Open Access Research

Sociocultural and individual determinants for motivation of sexual and reproductive health workers in Papua New Guinea and their implications for male circumcision as an HIV prevention strategy

Anna Tynan1*, Andrew Vallely23, Angela Kelly34, Martha Kupul3, James Neo3, Richard Naketrumb3, Herick Aeno3, Greg Law5, John Milan5, Peter Siba3, John Kaldor2, Peter S Hill1 and and on behalf of the Male Circumcision Acceptability and Impact Study, PNG

Author Affiliations

1 Australian Centre for International & Tropical Health, School of Population Health, University of Queensland, Herston Road, Herston, Queensland, 4006, Australia

2 Public Health Interventions Research Group, Kirby Institute, University of New South Wales, Cliffbrook Campus, 45 Beach Street, Coogee, New South Wales, 2034, Australia

3 Sexual & Reproductive Health Unit, Papua New Guinea Institute of Medical Research, P.O. Box 60, Goroka, Eastern Highlands Province, 441, Papua New Guinea

4 International HIV Research Group, School of Public Health and Community Medicine, University of New South Wales, High Street, Kensington, 2052, Australia

5 Sexual Health and Disease Control Branch, National Department of Health, P.O. Box 807, Waigani, National Capital District, 131, Papua New Guinea

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Human Resources for Health 2013, 11:7  doi:10.1186/1478-4491-11-7

Published: 19 February 2013

Abstract

Background

The motivation of health workers (HWs) to deliver services in developing countries has been described as a critical factor in the success of health systems in implementing programmes. How the sociocultural context of Papua New Guinea (PNG) affects the values, motivation and actions of HWs involved in sexual and reproductive health services is important for policy development and programme planning. With interest in male circumcision (MC) as an HIV prevention option in PNG, this study explored the perceptions and motivations of HWs involved in sexual and reproductive health services in PNG, examining their implications for the possible future roll out of a national MC programme.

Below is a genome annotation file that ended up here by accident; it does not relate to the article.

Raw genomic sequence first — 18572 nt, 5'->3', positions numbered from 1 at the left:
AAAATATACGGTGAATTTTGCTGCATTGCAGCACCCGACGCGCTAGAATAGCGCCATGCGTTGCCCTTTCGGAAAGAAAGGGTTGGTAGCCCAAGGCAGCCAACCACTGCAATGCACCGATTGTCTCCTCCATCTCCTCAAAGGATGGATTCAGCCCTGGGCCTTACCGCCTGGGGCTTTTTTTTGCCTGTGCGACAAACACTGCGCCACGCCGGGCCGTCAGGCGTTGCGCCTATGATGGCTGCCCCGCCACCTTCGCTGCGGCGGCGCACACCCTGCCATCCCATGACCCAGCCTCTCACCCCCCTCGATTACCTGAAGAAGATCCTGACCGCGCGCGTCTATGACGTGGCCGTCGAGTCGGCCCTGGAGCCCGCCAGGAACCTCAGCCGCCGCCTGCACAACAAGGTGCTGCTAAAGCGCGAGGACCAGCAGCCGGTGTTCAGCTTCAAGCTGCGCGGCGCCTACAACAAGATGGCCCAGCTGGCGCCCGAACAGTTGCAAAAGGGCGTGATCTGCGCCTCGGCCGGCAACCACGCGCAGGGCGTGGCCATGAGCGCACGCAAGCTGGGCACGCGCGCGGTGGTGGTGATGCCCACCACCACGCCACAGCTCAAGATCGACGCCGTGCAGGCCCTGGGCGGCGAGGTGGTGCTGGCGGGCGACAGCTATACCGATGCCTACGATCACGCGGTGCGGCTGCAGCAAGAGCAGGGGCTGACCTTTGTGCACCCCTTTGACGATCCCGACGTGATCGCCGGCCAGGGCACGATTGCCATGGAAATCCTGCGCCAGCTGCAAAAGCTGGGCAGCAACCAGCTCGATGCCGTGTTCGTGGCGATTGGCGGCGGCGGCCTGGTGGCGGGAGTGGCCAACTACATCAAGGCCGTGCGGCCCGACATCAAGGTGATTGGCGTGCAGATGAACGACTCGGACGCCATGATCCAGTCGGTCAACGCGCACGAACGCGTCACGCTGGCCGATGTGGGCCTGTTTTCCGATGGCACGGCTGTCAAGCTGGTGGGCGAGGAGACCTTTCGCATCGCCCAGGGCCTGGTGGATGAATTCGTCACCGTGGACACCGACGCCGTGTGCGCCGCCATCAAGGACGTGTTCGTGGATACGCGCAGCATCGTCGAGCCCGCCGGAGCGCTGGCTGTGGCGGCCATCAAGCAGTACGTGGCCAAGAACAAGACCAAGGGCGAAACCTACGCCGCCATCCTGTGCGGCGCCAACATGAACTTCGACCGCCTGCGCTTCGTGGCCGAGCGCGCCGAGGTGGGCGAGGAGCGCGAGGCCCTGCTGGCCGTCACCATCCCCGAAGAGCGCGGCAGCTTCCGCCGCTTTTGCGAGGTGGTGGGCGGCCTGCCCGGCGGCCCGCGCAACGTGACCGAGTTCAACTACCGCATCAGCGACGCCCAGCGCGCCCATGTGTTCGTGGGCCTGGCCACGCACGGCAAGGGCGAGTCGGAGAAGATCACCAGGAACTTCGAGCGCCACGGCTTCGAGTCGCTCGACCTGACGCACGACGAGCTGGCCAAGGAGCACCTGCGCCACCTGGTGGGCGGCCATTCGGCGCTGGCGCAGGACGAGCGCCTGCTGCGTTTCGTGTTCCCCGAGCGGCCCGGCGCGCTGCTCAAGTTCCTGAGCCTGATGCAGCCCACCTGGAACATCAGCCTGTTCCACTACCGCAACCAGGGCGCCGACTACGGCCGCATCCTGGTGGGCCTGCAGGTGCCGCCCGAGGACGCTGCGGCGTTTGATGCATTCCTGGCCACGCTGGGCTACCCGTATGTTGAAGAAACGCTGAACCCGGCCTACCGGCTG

Methods

A multi-method qualitative study was conducted with HWs across a range of health care professions working in sexual health facilities. A total of 29 in-depth interviews and one focus group discussion were completed. Qualitative thematic analysis of the transcripts and field notes was undertaken using a social constructivist approach and complemented by documentary organizational, programme and policy analysis.

Results and discussions

Introduction of new health programmes, such as a MC programme for HIV prevention, are likely to impact upon one or more of the many motivational determinants. Social–cultural and individual factors influencing HW motivation to be involved in sexual and reproductive health services in PNG included community expectation and concern, sense of accomplishment and religious conviction. Strong links to community responsibility outweighed organizational ties. Faced with an often dysfunctional work environment, HWs perceived themselves as responsible to compensate for the failed health system. The impact of community influence and expectation needs to be considered when introducing a MC programme, particularly to communities in PNG where penile foreskin cutting is a common and accepted practice.

Conclusions

The potential contribution to the success of a MC programme that HWs may have means that taking into account the differing needs of communities as well as the motivational influences on HWs that exist within the sociocultural environment is important. These findings will assist not only in programme planning for MC, but also in the expansion of other existing sexual and reproductive health services.